First thing to improve is this:

function splitAsteroid(asteroid, asteroids)
    if asteroid.scale == 16 then
        U:playStereo(U.sounds.bangLarge, asteroid)
    elseif asteroid.scale == 8 then
        U:playStereo(U.sounds.bangMedium, asteroid, asteroid)
    elseif asteroid.scale == 4 then
        U:playStereo(U.sounds.bangSmall, asteroid)
        Splat(asteroid.pos)
        DeadAsteroids[asteroid] = asteroid
        return
    end
    asteroid.scale = asteroid.scale//2
    asteroid.angle = math.random()*2*math.pi
    local new = Asteroid()
    new.pos = asteroid.pos -- <-- SLAM
    new.scale = asteroid.scale -- <-- SLAM
    asteroids[new] = new
    Splat(asteroid.pos)
end

Remember that we’re here to start large asteroids on the edge. But when an asteroid is created, its position is random, its scale is set to 16, and then the code above slams a new position and a smaller size into it! That’s not really good design: all the key values of an asteroid should be provided to it when it is created. (We can default some of those parameters if we want to be clever, which is of course a slippery slope.)

Let’s proceed by first making splitAsteroid into a method, and changing the callers. First the method:

function Asteroid:split(asteroids)
    if self.scale == 16 then
        U:playStereo(U.sounds.bangLarge, self)
    elseif self.scale == 8 then
        U:playStereo(U.sounds.bangMedium, self)
    elseif self.scale == 4 then
        U:playStereo(U.sounds.bangSmall, self)
        Splat(self.pos)
        DeadAsteroids[self] = self
        return
    end
    self.scale = self.scale//2
    self.angle = math.random()*2*math.pi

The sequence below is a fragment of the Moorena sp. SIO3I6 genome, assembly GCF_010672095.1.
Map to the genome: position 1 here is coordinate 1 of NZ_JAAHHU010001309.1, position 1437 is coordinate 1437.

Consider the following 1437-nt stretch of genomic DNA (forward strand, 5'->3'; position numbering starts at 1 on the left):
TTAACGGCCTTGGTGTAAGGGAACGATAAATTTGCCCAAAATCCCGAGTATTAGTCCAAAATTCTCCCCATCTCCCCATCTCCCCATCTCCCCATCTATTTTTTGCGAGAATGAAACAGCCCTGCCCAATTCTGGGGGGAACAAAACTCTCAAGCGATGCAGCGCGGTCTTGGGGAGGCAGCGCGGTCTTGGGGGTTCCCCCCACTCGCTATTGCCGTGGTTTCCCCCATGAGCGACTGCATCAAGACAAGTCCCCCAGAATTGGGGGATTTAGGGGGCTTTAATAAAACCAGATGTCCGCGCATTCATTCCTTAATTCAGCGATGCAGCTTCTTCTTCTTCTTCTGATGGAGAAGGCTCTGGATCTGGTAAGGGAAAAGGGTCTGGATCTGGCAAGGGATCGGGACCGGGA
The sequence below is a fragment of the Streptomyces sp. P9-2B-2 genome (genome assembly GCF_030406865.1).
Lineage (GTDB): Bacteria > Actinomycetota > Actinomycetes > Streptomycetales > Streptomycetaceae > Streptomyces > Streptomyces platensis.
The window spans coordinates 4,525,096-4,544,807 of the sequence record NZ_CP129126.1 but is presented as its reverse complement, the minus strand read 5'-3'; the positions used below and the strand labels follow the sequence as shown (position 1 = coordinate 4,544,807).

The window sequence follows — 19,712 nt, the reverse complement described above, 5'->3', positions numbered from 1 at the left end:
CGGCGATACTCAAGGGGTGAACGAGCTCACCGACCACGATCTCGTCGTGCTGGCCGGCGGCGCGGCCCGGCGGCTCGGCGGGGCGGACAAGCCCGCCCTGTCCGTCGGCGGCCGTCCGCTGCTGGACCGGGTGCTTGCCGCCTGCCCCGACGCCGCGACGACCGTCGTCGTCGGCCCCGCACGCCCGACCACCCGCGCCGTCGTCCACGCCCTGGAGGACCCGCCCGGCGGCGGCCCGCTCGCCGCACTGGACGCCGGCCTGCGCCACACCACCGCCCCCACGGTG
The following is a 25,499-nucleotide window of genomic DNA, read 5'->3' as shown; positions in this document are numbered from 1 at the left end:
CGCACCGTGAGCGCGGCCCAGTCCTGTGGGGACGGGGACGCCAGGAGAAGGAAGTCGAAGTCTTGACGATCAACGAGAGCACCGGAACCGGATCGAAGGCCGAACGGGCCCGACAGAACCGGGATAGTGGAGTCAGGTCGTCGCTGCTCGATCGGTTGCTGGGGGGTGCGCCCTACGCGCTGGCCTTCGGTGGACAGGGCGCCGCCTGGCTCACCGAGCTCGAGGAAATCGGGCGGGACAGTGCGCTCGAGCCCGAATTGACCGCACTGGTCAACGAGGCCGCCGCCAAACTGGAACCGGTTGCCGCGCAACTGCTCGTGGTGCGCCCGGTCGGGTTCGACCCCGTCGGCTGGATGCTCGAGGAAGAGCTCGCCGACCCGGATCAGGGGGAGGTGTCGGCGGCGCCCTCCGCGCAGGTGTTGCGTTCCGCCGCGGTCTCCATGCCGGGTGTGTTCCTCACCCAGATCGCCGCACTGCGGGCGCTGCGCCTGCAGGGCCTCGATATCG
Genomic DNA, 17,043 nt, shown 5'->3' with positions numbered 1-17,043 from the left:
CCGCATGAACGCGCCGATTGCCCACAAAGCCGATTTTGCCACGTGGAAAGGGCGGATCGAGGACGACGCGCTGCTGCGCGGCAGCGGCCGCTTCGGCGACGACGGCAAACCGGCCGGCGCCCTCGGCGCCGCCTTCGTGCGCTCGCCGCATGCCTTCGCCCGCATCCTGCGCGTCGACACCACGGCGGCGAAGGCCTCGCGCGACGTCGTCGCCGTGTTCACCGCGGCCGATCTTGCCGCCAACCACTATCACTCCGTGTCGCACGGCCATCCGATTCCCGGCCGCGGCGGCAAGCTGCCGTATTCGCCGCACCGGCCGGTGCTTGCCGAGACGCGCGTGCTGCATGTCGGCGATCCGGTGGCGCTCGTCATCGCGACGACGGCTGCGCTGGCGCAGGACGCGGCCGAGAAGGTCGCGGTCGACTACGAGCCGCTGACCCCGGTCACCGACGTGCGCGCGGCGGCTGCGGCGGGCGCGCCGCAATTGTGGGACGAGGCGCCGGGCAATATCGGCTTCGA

local new = Asteroid()
    new.pos = self.pos
    new.scale = self.scale
    asteroids[new] = new
    Splat(self.pos)
end

We rename it split since we know we’re an asteroid. I’ve changed the calls as well:

function Universe:checkShipCollision(asteroid)
    if self.ship.pos:dist(asteroid.pos) < asteroid:killDist() then
        scoreAsteroid(asteroid)
        asteroid:split(self.asteroids)
        self:killShip()
    end
end

function Universe:checkMissileCollisions(asteroid)
    for k,m in pairs(self.missiles) do
        if m.pos:dist(asteroid.pos) < asteroid:killDist() then
            scoreAsteroid(asteroid)
            asteroid:split(self.asteroids)
            m:die()
        end
    end
end

Everything works as intended. Because I am now in the area, and need to avoid confusion next time, I’ll convert scoreAsteroid similarly. Arguably, this isn’t necessary, but it is right to hand, and will take but moments.

function Universe:checkShipCollision(asteroid)
    if self.ship.pos:dist(asteroid.pos) < asteroid:killDist() then
        asteroid:score()
        asteroid:split(self.asteroids)
        self:killShip()
    end
end

function Universe:checkMissileCollisions(asteroid)
    for k,m in pairs(self.missiles) do
        if m.pos:dist(asteroid.pos) < asteroid:killDist() then
            asteroid:score()
            asteroid:split(self.asteroids)
            m:die()
        end
    end
end

And the receiver:

function Asteroid:score()
    local s = self.scale
    local inc = 0
    if s == 16 then inc = 20
    elseif s == 8 then inc = 50
    else inc = 100
    end
    U.score = U.score + inc
end

Scoring still works. Are we done yet? No. Look at this again:

function Asteroid:split(asteroids)
    if self.scale == 16 then
        U:playStereo(U.sounds.bangLarge, self)
    elseif self.scale == 8 then
        U:playStereo(U.sounds.bangMedium, self)
    elseif self.scale == 4 then
        U:playStereo(U.sounds.bangSmall, self)
        Splat(self.pos)
        DeadAsteroids[self] = self
        return
    end
    self.scale = self.scale//2
    self.angle = math.random()*2*math.pi
    local new = Asteroid()
    new.pos = self.pos
    new.scale = self.scale
    asteroids[new] = new
    Splat(self.pos)
end

This code is weird. The if nest at the top plays sounds and might kill the asteroid if it is small enough. (We add to DeadAsteroids to kill it because we’re concerned about timing issues. That came up in article 15, I believe.)

Then we rescale the current asteroid and create a new one, jamming values into our size and angle, and into the new guy.

This is weird. First let’s pull out the sound: